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The Mokelumne River Viticultural Area (part 2) – winemakers talk dirty

March 28th, 2015
The Mokelumne River Viticultural Area (part 2) – winemakers talk dirty

  Continued from The Mokelumne River Viticultural Area (part 1) From sandy loams to loamy sands When Lodi winemakers extol the qualities of Mokelumne River AVA grown grapes and wines, almost universally they talk mostly about soil. It is topography and soil that distinguishes Mokelumne River from the six other sub-appellations of Lodi, and it is the variations of a single soil type – from sandy loams to loamy sands – that distinguish some parts of Mokelumne River from other parts of Mokelumne River. In the original 2005 petition submitted to the TTB for seven new American Viticultural Areas within.. VIEW MORE »

The Mokelumne River Viticultural Area (part 1)

March 26th, 2015
The Mokelumne River Viticultural Area (part 1)

Boundaries, heart and soul The Mokelumne River AVA (American Viticultural Area) is one of the seven sub-appellations located within the larger Lodi AVA established in August 2006 by the TTB (the U.S. Department of the Treasury’s Tax and Trade Bureau). The AVA is named after the Mokelumne River, which drains out of the Sierra Nevada Mountains into the San Joaquin River, meandering through the northern portion of the established appellation, with connecting creeks, sloughs, a canal and aqueduct running through its interior. To qualify as an AVA, every region must demonstrate historic reasons justifying its boundaries and identity. “Mokelumne” is.. VIEW MORE »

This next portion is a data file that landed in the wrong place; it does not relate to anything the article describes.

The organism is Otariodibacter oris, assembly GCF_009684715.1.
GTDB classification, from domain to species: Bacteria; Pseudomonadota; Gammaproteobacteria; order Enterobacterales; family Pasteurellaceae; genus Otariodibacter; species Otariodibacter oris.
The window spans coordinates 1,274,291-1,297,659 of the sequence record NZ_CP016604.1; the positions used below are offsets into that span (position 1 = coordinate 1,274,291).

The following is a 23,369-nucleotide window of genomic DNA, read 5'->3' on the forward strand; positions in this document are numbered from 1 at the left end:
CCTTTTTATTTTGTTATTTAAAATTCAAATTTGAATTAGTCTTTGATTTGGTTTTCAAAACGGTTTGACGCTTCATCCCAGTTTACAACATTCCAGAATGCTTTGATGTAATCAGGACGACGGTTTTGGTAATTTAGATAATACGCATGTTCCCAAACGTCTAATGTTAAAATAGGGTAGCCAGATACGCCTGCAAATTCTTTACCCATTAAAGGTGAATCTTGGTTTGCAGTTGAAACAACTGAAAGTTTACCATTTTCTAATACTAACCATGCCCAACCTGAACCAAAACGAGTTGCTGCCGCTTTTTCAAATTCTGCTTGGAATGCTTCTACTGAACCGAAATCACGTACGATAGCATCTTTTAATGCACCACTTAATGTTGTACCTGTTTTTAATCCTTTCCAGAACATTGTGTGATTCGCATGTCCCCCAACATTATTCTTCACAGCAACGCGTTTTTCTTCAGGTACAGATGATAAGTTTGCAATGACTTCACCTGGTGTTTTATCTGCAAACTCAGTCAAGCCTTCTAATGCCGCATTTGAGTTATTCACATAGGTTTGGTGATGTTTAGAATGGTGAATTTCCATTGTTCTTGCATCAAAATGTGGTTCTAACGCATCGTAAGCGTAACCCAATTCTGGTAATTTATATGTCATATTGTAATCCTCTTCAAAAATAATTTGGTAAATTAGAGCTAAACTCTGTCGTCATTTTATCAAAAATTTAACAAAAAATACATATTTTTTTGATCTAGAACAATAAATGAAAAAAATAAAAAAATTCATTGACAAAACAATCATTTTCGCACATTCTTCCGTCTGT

Elegant styles of Lodi Zinfandel

March 18th, 2015
Elegant styles of Lodi Zinfandel

  In our previous post (Is Zinfandel breaking out?) we cited a number of wine industry professionals who truly believe that Zinfandel can be made in more restrained, elegant styles – not unlike the finest Pinot Noirs or Burgundies – and that, in fact, we are beginning to see a paradigm shift towards that direction. What are some of the more elegant styles of Zinfandel coming out of the Lodi Viticultural Area today? Tom Hoffman of Heritage Oak Winery – located on the east side of Lodi’s Mokelumne River AVA – has almost stubbornly stuck with leaner, zestier styles of.. VIEW MORE »

Is Zinfandel breaking out, or just a case of measles?

March 16th, 2015
Is Zinfandel breaking out, or just a case of measles?

  This past January 28-31, Zinfandel Advocates & Producers (a.k.a. ZAP) held its 24th full-scale “Experience” in San Francisco’s Presidio, with the theme: Zinfandel is a rising star… reach out and grab it. Zinfandel, of course, has always been a longtime star in the varietal market. In fact, Zinfandel’s dominance in California vineyards dates back well nigh into the 1850s. So what exactly does ZAP mean with the implication that Zinfandel is still “rising?” It means, Zinfandel specialists have always been acutely aware that as popular as Zinfandel is, it has never really caught on with certain elements in the.. VIEW MORE »

The expansion and controversial division of the Lodi Viticultural Area

March 11th, 2015
The expansion and controversial division of the Lodi Viticultural Area

  Continuation of a Part 1:  The origins of the Lodi Viticultural Area In 1991, over 700 Lodi AVA growers came together to form the mandated Lodi-Woodbridge Wine Commission (now called the Lodi Winegrape Commission) for the purpose of regional promotion, education and viticultural research. This would be a momentous development, playing a crucial role in Lodi’s current status as a winegrowing region of note. In an effort to reconcile the then-existing boundaries of the Lodi AVA with the jurisdiction of the Lodi-Woodbridge Wine Commission as well as how California Crush District 11 defined Lodi, in 2000 a petition was submitted to the.. VIEW MORE »